Friday, August 14, 2009
Pain is the top reason people seek medical care in the Despite all we now know about pain, many people continue to suffer needlessly.
Wednesday August 12th, 2009
(NewsUSA) - That's because there can be "road blocks" to effective treatment. These can come from a variety of sources - including healthcare professionals and even patients themselves.
While controlling pain hasn't always been a medical priority, the healthcare industry has made great strides in recent years to address this - including the establishment of pain as the "the fifth vital sign." Nevertheless, people seeking treatment may still encounter healthcare professionals who do not take pain seriously, or who do not understand how to provide proper pain management. This can result in inadequate treatment.
"It's important that people with pain find a healthcare professional who understands their needs and is willing to work together to determine what treatment option works best," says Penney Cowan, founder of the American Chronic Pain Association. "With the right care and direction, you can live a full life."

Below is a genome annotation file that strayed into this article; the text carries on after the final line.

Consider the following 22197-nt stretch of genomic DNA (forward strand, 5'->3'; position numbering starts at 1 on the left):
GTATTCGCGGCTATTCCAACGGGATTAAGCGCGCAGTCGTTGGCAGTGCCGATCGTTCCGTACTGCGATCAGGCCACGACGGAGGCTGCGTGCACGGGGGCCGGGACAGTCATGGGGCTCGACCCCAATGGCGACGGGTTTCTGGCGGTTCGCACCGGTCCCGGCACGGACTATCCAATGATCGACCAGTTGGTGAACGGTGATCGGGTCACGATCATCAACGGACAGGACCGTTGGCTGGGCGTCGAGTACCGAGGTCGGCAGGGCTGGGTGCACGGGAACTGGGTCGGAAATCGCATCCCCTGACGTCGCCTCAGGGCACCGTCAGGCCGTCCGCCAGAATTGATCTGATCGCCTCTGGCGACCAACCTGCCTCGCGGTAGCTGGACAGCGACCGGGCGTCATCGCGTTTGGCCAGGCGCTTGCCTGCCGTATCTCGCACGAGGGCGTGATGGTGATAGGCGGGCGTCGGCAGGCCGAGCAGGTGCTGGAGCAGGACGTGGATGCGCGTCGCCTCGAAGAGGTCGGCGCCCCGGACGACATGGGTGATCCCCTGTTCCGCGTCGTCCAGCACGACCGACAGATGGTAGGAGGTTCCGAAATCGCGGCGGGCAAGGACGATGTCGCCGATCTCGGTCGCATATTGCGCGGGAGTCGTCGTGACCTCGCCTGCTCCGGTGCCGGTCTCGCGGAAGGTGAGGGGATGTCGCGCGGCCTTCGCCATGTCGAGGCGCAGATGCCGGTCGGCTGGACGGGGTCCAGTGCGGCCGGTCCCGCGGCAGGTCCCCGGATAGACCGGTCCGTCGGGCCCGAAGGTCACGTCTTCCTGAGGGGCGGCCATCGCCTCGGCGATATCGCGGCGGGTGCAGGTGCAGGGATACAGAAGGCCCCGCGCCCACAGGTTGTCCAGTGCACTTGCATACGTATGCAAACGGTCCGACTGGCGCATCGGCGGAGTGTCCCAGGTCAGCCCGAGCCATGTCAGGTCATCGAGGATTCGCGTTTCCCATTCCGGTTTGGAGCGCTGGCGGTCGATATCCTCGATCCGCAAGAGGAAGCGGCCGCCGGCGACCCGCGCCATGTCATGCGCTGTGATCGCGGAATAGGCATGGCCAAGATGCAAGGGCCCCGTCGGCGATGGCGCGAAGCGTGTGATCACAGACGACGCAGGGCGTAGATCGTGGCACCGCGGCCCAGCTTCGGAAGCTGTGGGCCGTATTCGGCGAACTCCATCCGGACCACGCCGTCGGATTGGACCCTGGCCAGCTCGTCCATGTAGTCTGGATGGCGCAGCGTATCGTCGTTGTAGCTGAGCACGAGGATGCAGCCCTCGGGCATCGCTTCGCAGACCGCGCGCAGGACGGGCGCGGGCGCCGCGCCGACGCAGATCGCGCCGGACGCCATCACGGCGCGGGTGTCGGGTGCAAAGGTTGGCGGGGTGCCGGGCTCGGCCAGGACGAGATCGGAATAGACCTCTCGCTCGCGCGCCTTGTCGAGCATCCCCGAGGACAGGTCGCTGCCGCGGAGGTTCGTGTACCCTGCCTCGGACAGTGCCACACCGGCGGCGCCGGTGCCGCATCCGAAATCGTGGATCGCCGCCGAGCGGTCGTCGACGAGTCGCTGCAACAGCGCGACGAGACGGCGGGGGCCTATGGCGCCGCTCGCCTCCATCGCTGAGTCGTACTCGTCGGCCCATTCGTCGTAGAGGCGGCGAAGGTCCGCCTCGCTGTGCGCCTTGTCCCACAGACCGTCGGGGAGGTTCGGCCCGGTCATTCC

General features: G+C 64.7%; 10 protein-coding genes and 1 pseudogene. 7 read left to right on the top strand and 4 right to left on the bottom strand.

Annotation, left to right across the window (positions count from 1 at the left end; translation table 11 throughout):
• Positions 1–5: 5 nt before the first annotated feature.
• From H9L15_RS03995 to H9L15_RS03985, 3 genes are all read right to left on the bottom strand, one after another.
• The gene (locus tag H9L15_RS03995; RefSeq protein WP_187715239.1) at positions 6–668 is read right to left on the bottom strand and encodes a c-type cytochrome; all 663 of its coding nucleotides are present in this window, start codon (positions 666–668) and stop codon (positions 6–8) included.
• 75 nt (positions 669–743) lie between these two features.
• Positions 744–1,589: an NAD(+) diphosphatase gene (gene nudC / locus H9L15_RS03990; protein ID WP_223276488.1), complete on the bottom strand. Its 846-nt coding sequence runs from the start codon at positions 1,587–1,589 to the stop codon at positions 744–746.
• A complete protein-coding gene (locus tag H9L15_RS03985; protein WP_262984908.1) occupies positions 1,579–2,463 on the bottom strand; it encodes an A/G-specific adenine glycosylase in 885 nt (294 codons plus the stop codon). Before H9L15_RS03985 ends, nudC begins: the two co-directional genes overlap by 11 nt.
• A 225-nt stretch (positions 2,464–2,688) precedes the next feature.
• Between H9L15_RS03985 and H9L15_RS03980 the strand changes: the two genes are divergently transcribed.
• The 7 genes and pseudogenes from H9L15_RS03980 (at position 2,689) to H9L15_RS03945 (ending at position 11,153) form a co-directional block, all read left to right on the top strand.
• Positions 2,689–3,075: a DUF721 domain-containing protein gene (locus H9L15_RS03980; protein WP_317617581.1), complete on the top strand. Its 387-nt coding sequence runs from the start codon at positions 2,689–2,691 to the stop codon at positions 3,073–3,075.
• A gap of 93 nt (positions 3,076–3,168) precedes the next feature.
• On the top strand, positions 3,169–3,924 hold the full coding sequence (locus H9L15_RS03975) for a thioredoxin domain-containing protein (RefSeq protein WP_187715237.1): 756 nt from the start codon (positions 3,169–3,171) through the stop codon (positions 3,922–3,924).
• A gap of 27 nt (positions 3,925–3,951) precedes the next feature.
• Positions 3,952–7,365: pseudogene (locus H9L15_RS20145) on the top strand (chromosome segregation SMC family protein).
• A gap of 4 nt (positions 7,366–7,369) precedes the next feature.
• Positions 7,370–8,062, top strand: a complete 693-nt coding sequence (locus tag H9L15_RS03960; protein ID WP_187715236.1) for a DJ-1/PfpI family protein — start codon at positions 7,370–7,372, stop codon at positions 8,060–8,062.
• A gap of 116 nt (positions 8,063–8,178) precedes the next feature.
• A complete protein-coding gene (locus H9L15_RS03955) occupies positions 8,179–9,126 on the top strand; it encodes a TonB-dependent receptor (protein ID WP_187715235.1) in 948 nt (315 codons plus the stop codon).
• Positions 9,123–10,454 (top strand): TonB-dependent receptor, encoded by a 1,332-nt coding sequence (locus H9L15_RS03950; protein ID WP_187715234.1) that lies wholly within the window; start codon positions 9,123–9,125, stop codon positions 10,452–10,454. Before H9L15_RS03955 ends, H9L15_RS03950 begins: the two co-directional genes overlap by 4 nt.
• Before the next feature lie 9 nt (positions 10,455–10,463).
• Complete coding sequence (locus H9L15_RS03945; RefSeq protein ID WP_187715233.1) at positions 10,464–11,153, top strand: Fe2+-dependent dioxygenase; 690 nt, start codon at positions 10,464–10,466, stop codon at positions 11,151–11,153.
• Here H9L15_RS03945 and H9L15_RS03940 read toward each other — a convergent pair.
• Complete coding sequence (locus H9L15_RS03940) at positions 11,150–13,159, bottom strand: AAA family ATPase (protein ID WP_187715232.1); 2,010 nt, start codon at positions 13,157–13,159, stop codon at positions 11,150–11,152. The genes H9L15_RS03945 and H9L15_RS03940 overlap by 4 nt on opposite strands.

One of the most challenging barriers to adequate pain relief also can come from the people with pain themselves. Some may resist taking pain relievers because of fears of side effects associated with strong prescription medications - it is important to discuss these concerns with a physician. Attitudes toward pain and suffering also may play a role. For instance, some people believe that "good patients" don't complain, or that pain is inevitable.
Individuals should remember that pain should not be brushed aside or ignored. Here are some steps people with pain can follow to overcome barriers to effective pain management:
* Don't suffer in silence: report your pain to your healthcare professional.
* Stay involved in your pain management plan: it may take a few adjustments before you are comfortable with your treatment.
* Educate yourself: you will better understand your pain and what can be done to relieve it.
* Learn how to better communicate with your healthcare professional: this may mean keeping a pain diary to illustrate the details of your pain - where it hurts, pain intensity, and what time of day it is worst.
* Don't settle for inadequate treatment: if your health care provider isn't successfully treating your pain, ask to be referred to a medical professional who can.
One of the resources available to those living with pain is www.partnersagainstpain.com. The site contains a wide array of information on various pain conditions, resources such as pain assessment and measurement tools, and links to pain education and advocacy groups.
Partners Against Pain is a national education program provided by Purdue Pharma L.P.